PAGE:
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Instruction Manual for Kids: Choosing Your Battles (part 3)

Being a red-head I have the blessing, skill, talent,  curse of being opinionated.  I am fully aware of this “ability” I posses, and tread through life cautiously.  Wouldn’t life go much smoother if everyone would do what you were thinking?!?!!!!

Take this talent of mine and combine it with the dirty little secret of parenting (the fact that you are training yourself out of a job) and that leads to a colorful battle of wills… We want our kids to parent themselves the way we parented them…

Within each of us there is a sacred place in which we honor those whom have parented us… I am not talking about replacing that feeling; I am merely acknowledging the fact that day-to-day governance of action and attitude will eventually transition from parent to child.  This transition is natural and good and is what we want to embrace.  Being aware of this transition will be inexpressibly valuable.

To properly handle this “transfer of power” we must first recognize the difference between ‘means‘ and ‘ends‘ — in other words, “how we get there” and “where there is”…   We want the ‘ends‘ to align with our convictions and values, and ideally we want the ‘means‘ to be executed within tasteful boundaries.

So, all that being said, what are appropriate battles to ‘lose’ on the battle field of wills?

How to you lose a ‘battle’ without losing your authority as the parent?

How do you steer the ‘loss’ so that your child has made their decision (guided by you), learned the process of deducing outcomes and consequences, and exercised the ability to self govern [this is actually a parental win, I use the term ‘loss’ loosely]?

Dr. James Dobson, of Focus on the Family, notes that, “…children are teenage time bombs just waiting to explode.’…. I agree with him.  This job of ours, to teach our children to self govern, is critical to equipping our kids to be dynamic adults.

As we prepare our younger children for this teenage explosion, and we try to teach them to identify the difference between ‘means‘ and ‘ends‘ we, as parents, must be able to recognize the difference between ‘means‘ and ‘ends‘…  Too often we see parents who are loosing all battles  – both the ‘means battles’ and ‘ends battles’ and the result is that their child rules their life.  These parents, with great intentions, then gain a ‘win’ and think they are headed in the right direction — what they don’t realize, in a parent/child relationship where the kid rules the house, that is usually simply a ‘means win, but ends loss’….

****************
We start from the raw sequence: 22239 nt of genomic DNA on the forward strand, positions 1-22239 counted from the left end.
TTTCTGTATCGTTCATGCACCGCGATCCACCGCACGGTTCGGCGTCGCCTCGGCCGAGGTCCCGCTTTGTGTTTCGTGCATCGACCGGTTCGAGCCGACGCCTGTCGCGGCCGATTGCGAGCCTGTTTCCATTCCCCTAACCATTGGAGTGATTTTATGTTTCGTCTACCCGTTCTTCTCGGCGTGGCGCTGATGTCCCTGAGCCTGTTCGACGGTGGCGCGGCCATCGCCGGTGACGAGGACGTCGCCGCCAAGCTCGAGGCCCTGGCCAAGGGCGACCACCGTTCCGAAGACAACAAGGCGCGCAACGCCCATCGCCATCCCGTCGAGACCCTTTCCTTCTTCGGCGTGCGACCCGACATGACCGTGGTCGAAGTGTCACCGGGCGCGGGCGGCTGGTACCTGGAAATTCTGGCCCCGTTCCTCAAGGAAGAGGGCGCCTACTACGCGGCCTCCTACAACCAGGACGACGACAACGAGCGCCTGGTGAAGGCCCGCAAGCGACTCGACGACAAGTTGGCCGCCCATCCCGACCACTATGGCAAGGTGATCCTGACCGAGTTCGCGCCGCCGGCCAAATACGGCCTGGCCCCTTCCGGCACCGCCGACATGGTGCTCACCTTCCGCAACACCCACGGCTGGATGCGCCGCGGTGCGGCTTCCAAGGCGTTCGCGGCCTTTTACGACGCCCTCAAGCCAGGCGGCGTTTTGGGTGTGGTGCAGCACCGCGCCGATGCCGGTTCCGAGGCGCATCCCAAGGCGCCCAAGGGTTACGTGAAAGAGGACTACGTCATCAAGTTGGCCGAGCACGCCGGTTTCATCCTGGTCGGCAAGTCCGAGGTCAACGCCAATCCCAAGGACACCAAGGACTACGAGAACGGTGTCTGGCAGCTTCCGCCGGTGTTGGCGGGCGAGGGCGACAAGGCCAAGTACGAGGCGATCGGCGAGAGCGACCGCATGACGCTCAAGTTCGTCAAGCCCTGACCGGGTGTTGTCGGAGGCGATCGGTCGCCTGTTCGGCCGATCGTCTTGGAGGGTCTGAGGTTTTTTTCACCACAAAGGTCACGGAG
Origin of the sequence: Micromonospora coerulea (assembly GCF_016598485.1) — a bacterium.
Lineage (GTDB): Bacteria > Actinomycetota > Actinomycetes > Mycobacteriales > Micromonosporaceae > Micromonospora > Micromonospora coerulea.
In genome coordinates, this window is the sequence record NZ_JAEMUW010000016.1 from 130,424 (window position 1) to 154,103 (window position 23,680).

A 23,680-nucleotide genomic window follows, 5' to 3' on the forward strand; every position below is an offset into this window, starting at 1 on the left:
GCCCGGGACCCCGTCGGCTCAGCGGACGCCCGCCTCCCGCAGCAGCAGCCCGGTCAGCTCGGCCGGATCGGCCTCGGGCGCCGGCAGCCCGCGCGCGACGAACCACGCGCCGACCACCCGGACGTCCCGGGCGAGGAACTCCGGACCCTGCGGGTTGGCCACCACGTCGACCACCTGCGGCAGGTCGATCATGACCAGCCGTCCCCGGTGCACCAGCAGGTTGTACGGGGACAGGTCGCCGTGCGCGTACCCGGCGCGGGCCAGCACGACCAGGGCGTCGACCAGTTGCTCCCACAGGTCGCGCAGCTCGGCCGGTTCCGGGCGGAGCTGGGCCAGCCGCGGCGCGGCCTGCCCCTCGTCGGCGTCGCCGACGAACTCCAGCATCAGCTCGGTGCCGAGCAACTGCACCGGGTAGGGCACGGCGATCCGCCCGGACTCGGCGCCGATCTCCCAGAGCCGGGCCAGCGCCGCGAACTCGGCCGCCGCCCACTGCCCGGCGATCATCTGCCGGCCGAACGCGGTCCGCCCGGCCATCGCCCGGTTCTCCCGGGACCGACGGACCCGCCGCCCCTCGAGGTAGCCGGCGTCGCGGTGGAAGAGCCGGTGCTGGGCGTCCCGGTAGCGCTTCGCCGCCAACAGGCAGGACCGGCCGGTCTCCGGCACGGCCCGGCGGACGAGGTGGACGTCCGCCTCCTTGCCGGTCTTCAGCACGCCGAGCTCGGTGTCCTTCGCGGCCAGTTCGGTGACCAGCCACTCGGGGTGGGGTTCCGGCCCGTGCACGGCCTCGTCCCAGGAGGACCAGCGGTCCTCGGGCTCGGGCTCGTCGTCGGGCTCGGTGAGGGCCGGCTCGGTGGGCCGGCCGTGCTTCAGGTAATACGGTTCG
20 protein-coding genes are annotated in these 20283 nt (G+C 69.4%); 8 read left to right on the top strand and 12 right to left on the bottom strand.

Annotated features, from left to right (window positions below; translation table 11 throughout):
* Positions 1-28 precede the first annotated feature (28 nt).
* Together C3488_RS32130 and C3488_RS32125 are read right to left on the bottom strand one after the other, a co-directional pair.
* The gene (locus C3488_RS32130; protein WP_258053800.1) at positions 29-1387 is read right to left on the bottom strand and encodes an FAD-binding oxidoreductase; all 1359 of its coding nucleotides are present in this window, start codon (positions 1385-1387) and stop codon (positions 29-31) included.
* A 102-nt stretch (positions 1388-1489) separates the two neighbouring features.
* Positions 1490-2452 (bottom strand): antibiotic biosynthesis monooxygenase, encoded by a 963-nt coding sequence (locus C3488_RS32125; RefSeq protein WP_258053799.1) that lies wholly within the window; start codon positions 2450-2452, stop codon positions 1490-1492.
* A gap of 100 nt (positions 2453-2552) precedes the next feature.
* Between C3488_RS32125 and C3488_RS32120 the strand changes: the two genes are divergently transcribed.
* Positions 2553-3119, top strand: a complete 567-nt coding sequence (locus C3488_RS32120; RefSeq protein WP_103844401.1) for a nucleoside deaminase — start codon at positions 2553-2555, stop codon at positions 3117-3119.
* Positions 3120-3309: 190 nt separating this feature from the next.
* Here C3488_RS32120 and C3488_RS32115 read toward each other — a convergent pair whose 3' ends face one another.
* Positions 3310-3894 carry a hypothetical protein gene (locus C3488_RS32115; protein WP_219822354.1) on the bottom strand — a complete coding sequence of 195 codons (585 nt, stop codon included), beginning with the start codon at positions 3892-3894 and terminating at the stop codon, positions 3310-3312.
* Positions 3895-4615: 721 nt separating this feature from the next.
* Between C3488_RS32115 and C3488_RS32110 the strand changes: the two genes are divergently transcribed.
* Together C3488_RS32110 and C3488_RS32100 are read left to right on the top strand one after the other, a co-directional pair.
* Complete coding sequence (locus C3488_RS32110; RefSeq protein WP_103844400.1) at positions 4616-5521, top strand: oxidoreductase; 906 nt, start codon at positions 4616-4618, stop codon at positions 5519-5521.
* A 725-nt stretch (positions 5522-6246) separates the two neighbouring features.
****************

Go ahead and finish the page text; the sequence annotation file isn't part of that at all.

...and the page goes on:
The goal is to ultimately get a ‘means loss (the good loss) and ends win’ CONFUSED?  Translated into normal speak is: Your kids make their own decisions, their decisions are tastefully within your moral boundaries, the outcome and consequences of those decisions are also tastefully within your moral boundaries..

Let me expound…

My kids are ready to tackle the world (or so they think), as ballerina-crime-fighting-heros.  What they don’t realize is that ‘Papa’ is following behind them…parenting from a distance.  The opinionated red-head in me wants to trump their intellect and emotions, and give the appearance of full compliance to my will.  As parents we have been groomed to believe that compliant kids = successful parents…. Somewhere along the road of life we were trained to believe that our kids should automatically be perfect and any need to parent is evidence of a flaw.

So, with all of that in mind, I have trained myself to bite my tongue and wait to see how they handle life.  I don’t stop with a bitten tongue, I intentionally watch and listen and offer suggestions as they wrestle with their deductive reasoning.  If my kids can calmly and logically explain their reasoning to me, and their intentions and outcomes fall within my moral boundaries, then I will consider folding my will and rewarding their reasoning.  However, if out of exhaustion I surrender my boundaries for the sake of getting them out of my hair; then at best I have lost a ‘means battle’

Sound confusing and difficult?  It’s really not.  The key is consistency.  You MUST be consistent and never lose the ‘ends battles’ — we want to instill and strengthen our values within our kids and if we compromise those then we have trained our kids that those values aren’t that important, or that cutting corners is okay.

If this approach to winning and losing an argument with your child is new to you, and you are going to start to implement a firmer, more focused mode of parenting, then explain it to your child.  Explain where you misguided them, but what you have learned and why you are going to do things differently.  This can be a HUGE teachable moment.  Otherwise your child will be confused why the rules you trained them to live by have suddenly changed.

Be realistic.  You will fail, that is fine as long as you get right back up and keep at it.    Remember you are the instruction manual.  This whole arrangement of first-time parents parenting first-time kids is exactly how life is supposed to be arranged.  Don’t get discouraged, hang in there and watch your child’s reasoning grow!

Have a great weekend!


This post is linked to  Welcome Home Link up at Raising Arrows, Better Mom Monday’s Link Up at The Better Mom, Seasonal Celebrations at The Natural Mother’s Network,  Homesteader Blog Carnival at The Morristribe, Titus 2 Tuesdays at Cornerstone Confessions, WLWW at Women Living Well

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